On the LibDem side, well, it just gets worse. The phrase "it's the economy, stupid", goes back a long way when it comes to fighting and winning elections. But one would have thought that, this time at least, the LibDems would have benefited from being a "single-issue" party -- that of Remain.
But it's failed, and looks to be failing very badly. The soft Remainers who now want to get on with making the best of Brexit are splitting roughly according to the opinion polls (proportionately a few more Labour and LibDem, a few less Con and UKIP,but nothing radical). Meanwhile the hardline Remainers (some 22% of the electorate) seem to be splitting two-thirds to Labour and one-third to LibDem (with a very few going to the Conservatives and one dementia sufferer in Norfolk going to UKIP). This is just dreadful for the LibDems, and their only hope now for a decent showing is to focus on those few seats that they might regain after losing them in 2015.

Now, what good news is there for the Conservatives? A little -- just as Labour can suffer a serious hit on their national popularity and still come out with 150 seats, so they can get a serious boost to their popularity without gaining a lot of seats. So, even with the most recent opinion polls (i.e., the ones in the newspapers tomorrow, Sunday) my prediction for the result still runs at a Con majority of about 60. See below.

Con 353: Lab 217, LibDem 10, SNP 46 PC 4, Green 1 Speaker 1 Northern Ireland 18.

peterbirks: (Default)
 What is becoming increasingly clear is that Labour is having the best of the General Election campaign, but that this is at the expense of UKIP and the LibDems. The Conservative vote is holding up. This could have two paradoxical effects:
1) It won't make a great deal of difference to Labour seats if they get 28% or 31%. The Conservative majority could vary from, say, 60 to 110, while Labour seats would shift from, say, 160 to 185.
2) But that 30% barrier is important in another way. because if Labour gets 31% this time, Corbyn supporters can say that he performed better than Ed Miliband did in 2015.  Far from leading Labour to political destruction, Corbyn and his backers could argue, with some validity, that his view is more popular than was Miliband's.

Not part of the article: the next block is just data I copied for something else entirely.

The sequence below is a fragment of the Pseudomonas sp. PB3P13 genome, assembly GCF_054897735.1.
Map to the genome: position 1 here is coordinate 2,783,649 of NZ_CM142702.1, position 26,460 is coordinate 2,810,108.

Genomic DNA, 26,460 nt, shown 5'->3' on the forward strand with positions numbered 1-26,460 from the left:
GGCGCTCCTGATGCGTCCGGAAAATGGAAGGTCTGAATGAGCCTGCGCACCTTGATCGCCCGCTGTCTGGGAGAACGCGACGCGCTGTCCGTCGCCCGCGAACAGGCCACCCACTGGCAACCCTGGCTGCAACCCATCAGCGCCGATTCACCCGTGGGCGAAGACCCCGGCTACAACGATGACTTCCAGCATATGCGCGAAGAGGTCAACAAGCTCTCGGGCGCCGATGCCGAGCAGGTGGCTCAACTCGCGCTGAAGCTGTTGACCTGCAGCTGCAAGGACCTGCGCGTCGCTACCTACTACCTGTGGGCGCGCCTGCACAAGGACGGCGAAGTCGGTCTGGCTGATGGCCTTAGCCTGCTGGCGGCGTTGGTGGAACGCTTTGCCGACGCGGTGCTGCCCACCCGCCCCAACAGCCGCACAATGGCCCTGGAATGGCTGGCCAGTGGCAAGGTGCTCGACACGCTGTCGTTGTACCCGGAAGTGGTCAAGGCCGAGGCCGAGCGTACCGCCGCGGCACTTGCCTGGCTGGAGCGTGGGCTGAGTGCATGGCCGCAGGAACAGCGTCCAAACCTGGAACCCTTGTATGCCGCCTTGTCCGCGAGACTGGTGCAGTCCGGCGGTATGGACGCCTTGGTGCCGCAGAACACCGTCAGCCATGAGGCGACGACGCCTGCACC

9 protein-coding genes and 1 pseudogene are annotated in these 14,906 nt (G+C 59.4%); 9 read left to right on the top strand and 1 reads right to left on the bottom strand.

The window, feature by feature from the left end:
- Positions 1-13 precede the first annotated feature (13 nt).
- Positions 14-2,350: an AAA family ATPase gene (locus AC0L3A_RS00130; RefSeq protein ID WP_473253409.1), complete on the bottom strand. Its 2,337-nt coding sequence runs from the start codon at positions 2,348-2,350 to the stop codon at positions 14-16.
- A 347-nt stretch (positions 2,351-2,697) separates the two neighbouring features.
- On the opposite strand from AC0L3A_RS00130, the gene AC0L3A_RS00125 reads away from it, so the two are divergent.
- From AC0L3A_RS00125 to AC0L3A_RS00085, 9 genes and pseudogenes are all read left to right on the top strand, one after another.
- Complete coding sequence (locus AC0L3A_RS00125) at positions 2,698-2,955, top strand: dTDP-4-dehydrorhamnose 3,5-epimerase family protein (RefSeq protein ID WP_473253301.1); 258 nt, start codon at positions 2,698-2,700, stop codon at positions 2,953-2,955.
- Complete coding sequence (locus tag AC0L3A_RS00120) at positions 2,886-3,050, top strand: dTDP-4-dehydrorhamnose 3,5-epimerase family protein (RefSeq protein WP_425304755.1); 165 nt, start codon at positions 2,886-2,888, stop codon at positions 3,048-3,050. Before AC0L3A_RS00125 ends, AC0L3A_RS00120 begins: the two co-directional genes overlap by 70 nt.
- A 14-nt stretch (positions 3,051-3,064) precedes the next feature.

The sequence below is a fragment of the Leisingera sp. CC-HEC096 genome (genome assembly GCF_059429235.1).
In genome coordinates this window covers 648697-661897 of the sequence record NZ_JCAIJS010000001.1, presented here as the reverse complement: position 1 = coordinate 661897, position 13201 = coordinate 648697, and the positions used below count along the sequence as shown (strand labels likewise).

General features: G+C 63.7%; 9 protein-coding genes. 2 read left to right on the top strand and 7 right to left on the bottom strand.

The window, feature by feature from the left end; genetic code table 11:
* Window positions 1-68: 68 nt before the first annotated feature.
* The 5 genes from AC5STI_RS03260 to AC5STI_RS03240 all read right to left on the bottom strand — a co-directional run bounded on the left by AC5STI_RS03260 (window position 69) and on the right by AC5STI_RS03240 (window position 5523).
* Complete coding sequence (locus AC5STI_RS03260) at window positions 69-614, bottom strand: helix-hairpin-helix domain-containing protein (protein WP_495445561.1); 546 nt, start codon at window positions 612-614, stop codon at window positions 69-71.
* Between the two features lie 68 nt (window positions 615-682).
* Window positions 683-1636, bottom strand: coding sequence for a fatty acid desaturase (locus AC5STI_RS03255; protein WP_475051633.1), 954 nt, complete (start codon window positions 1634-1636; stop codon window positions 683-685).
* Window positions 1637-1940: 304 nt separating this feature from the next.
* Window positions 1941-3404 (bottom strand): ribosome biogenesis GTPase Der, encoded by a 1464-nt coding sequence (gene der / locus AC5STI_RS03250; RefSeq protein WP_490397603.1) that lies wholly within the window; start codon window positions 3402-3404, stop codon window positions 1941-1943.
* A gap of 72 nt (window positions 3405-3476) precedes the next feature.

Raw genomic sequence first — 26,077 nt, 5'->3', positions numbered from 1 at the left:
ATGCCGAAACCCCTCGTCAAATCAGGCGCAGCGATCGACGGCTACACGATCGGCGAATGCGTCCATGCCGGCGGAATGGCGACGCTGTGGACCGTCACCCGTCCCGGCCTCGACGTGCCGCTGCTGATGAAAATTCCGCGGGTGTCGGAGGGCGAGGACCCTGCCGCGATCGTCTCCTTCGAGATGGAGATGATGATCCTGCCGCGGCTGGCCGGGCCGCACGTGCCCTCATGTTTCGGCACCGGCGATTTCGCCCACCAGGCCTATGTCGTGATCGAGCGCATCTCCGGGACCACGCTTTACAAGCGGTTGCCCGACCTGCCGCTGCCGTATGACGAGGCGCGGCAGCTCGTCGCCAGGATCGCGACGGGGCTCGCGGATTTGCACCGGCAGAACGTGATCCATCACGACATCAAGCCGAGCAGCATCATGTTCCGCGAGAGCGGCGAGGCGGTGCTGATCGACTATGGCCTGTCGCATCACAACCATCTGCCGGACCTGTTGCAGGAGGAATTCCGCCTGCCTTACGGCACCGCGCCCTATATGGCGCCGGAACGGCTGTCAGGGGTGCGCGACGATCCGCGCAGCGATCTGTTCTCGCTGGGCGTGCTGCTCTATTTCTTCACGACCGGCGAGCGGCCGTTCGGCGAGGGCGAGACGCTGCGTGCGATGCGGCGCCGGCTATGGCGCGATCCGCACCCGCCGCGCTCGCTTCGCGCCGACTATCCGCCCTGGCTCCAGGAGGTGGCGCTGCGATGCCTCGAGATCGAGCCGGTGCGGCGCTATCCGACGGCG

There is a paradox here, because it could be argued with equal possible validity that the strength of the Labour vote is down to two possible explanations:
a) National: The Labour manifesto is having an effect; the Corbyn campaign is getting through
b) Local: People are voting for Labour candidates who are telling voters that "look, there's no chance of Corbyn forming the next government. But vote for me and I'll be one of the ones getting rid of him"
c) the true position almost certainly being a combination of the two.
That could lead to the farcical situation whereby a person who votes for an anti-Corbyn Labour MP achieves the aim of electing that person, only for that vote also to be taken on a "national' percentage scale as a support for Corbyn's Labour, making it far harder to unseat Corbyn. Anti-Corbyn Labour MPs want to win themselves, but want a national disaster that makes a Corbyn leadership untenable. And many Labour voters probably find themselves in the same boat.

Andy Ward this morning referred to Theresa May as "an empty shirt", and I don't think that's an inaccurate analysis. Home Secretaries are rarely "top tier" (the last before May to become PM was Callaghan, while the last one to become a good PM was Asquith, who was HS from 1892 to 1895) and, let's face it, her coming to the leadership was like something out of Lemony Snicket.

As such the Conservatives are adopting the best strategy -- keep everything tightly under control and reduce the number of even controlled media appearances as much as possible. Northern Ireland was a great place for her to campaign. A good excuse for high security and not a Conservative or Labour Party supporter in sight. I wouldn't be surprised if she popped up next in Gibraltar or the Shetlands. That this is infuriating Labour supporters is just more evidence that this is the right tactic.
As ever, Labour party supporters think that it's about winning the argument, whereas in fact it's about winning the election. Elections in the era of The X Factor, Strictly Come Dancing, Eurovision and "Cash In The Attic" are not the same as elections when Nye Bevan could windbag to 50,000 people and no-one would notice the lack of substance in the (unrecorded) speech.